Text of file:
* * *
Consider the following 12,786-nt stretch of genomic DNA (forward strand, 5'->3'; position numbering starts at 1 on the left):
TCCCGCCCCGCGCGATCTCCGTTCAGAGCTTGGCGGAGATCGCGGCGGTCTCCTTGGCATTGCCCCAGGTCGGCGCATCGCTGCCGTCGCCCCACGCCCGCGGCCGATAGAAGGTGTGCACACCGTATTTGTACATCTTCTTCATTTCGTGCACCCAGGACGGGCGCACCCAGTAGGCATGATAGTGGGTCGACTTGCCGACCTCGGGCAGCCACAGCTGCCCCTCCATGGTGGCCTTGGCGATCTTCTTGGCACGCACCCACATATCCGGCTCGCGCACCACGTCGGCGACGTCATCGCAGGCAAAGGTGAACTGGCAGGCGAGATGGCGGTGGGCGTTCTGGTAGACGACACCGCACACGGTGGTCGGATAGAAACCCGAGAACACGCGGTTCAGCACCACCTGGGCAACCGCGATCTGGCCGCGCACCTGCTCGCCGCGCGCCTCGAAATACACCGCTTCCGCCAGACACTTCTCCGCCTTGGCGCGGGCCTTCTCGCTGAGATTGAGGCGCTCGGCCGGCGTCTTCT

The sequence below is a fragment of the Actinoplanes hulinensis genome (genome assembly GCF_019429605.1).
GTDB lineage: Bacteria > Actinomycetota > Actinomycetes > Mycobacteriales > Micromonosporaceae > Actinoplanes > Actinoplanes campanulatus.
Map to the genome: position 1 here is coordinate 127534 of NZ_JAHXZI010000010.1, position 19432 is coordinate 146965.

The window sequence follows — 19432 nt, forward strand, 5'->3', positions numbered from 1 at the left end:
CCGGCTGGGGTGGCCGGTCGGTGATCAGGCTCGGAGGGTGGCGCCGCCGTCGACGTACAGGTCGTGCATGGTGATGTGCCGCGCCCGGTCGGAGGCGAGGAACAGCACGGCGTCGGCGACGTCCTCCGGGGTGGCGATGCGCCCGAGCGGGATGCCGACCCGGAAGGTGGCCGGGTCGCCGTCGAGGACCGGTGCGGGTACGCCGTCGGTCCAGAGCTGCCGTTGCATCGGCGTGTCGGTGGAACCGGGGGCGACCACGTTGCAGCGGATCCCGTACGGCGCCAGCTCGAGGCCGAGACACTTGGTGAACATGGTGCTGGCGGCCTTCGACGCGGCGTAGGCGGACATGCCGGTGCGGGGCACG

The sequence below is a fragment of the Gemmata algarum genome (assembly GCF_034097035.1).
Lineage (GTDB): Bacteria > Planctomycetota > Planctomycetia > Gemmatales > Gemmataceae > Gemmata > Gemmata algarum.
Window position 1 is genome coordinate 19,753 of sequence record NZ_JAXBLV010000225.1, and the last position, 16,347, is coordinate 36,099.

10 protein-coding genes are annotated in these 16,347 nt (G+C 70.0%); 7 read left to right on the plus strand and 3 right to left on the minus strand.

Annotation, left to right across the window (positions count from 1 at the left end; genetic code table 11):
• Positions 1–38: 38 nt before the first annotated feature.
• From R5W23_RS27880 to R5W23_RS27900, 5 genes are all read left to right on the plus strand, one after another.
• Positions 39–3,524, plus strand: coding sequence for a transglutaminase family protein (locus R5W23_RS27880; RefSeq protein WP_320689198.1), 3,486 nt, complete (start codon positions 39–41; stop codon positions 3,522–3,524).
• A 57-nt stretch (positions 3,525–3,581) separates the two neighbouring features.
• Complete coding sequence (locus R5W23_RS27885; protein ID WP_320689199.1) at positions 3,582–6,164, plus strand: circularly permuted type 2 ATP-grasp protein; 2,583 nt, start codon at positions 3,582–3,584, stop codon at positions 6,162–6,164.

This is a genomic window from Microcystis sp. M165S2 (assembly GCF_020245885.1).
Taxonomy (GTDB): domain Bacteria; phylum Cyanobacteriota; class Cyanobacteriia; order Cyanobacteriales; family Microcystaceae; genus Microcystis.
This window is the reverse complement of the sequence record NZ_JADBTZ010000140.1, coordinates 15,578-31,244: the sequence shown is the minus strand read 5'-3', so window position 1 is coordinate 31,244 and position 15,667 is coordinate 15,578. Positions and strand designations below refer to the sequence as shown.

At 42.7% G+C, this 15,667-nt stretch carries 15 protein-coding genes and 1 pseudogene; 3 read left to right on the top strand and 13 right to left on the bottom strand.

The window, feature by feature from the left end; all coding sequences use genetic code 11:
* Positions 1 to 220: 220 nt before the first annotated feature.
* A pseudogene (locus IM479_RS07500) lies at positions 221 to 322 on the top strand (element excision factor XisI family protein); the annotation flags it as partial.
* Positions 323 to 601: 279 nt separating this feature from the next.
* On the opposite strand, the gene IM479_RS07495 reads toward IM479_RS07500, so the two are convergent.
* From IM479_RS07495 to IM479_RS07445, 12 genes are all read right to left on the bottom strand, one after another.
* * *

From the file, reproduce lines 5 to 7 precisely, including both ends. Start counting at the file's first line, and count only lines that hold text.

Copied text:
Map to the genome: position 1 here is coordinate 127534 of NZ_JAHXZI010000010.1, position 19432 is coordinate 146965.

The window sequence follows — 19432 nt, forward strand, 5'->3', positions numbered from 1 at the left end:
CCGGCTGGGGTGGCCGGTCGGTGATCAGGCTCGGAGGGTGGCGCCGCCGTCGACGTACAGGTCGTGCATGGTGATGTGCCGCGCCCGGTCGGAGGCGAGGAACAGCACGGCGTCGGCGACGTCCTCCGGGGTGGCGATGCGCCCGAGCGGGATGCCGACCCGGAAGGTGGCCGGGTCGCCGTCGAGGACCGGTGCGGGTACGCCGTCGGTCCAGAGCTGCCGTTGCATCGGCGTGTCGGTGGAACCGGGGGCGACCACGTTGCAGCGGATCCCGTACGGCGCCAGCTCGAGGCCGAGACACTTGGTGAACATGGTGCTGGCGGCCTTCGACGCGGCGTAGGCGGACATGCCGGTGCGGGGCACG